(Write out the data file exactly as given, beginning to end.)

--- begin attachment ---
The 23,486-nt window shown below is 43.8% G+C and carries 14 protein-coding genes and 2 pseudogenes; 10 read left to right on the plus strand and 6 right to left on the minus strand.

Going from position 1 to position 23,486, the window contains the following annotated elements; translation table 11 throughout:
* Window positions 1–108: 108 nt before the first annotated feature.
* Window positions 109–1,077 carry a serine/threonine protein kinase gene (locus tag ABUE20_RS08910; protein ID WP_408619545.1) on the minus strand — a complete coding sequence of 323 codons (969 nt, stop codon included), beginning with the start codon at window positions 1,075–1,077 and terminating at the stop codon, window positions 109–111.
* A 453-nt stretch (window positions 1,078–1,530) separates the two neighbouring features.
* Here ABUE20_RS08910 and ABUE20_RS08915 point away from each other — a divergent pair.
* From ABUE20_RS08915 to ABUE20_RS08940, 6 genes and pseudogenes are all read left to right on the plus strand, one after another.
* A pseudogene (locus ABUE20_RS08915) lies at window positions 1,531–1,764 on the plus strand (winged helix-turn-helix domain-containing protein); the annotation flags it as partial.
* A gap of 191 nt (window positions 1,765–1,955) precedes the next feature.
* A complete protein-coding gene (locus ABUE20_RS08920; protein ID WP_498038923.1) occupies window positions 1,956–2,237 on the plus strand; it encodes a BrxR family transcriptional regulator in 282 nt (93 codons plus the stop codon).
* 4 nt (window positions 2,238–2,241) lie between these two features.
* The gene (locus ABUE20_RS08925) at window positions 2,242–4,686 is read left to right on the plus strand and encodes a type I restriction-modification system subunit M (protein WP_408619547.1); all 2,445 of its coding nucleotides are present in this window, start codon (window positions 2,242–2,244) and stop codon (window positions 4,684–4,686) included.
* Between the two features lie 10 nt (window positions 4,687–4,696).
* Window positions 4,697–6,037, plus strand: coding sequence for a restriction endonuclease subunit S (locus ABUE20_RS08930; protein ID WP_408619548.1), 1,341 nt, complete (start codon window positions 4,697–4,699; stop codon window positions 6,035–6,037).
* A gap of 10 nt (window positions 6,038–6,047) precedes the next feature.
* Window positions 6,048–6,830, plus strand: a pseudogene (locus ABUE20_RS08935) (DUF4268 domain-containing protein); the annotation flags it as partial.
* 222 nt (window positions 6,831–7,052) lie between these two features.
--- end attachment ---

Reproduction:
The 23,486-nt window shown below is 43.8% G+C and carries 14 protein-coding genes and 2 pseudogenes; 10 read left to right on the plus strand and 6 right to left on the minus strand.

Going from position 1 to position 23,486, the window contains the following annotated elements; translation table 11 throughout:
* Window positions 1–108: 108 nt before the first annotated feature.
* Window positions 109–1,077 carry a serine/threonine protein kinase gene (locus tag ABUE20_RS08910; protein ID WP_408619545.1) on the minus strand — a complete coding sequence of 323 codons (969 nt, stop codon included), beginning with the start codon at window positions 1,075–1,077 and terminating at the stop codon, window positions 109–111.
* A 453-nt stretch (window positions 1,078–1,530) separates the two neighbouring features.
* Here ABUE20_RS08910 and ABUE20_RS08915 point away from each other — a divergent pair.
* From ABUE20_RS08915 to ABUE20_RS08940, 6 genes and pseudogenes are all read left to right on the plus strand, one after another.
* A pseudogene (locus ABUE20_RS08915) lies at window positions 1,531–1,764 on the plus strand (winged helix-turn-helix domain-containing protein); the annotation flags it as partial.
* A gap of 191 nt (window positions 1,765–1,955) precedes the next feature.
* A complete protein-coding gene (locus ABUE20_RS08920; protein ID WP_498038923.1) occupies window positions 1,956–2,237 on the plus strand; it encodes a BrxR family transcriptional regulator in 282 nt (93 codons plus the stop codon).
* 4 nt (window positions 2,238–2,241) lie between these two features.
* The gene (locus ABUE20_RS08925) at window positions 2,242–4,686 is read left to right on the plus strand and encodes a type I restriction-modification system subunit M (protein WP_408619547.1); all 2,445 of its coding nucleotides are present in this window, start codon (window positions 2,242–2,244) and stop codon (window positions 4,684–4,686) included.
* Between the two features lie 10 nt (window positions 4,687–4,696).
* Window positions 4,697–6,037, plus strand: coding sequence for a restriction endonuclease subunit S (locus ABUE20_RS08930; protein ID WP_408619548.1), 1,341 nt, complete (start codon window positions 4,697–4,699; stop codon window positions 6,035–6,037).
* A gap of 10 nt (window positions 6,038–6,047) precedes the next feature.
* Window positions 6,048–6,830, plus strand: a pseudogene (locus ABUE20_RS08935) (DUF4268 domain-containing protein); the annotation flags it as partial.
* 222 nt (window positions 6,831–7,052) lie between these two features.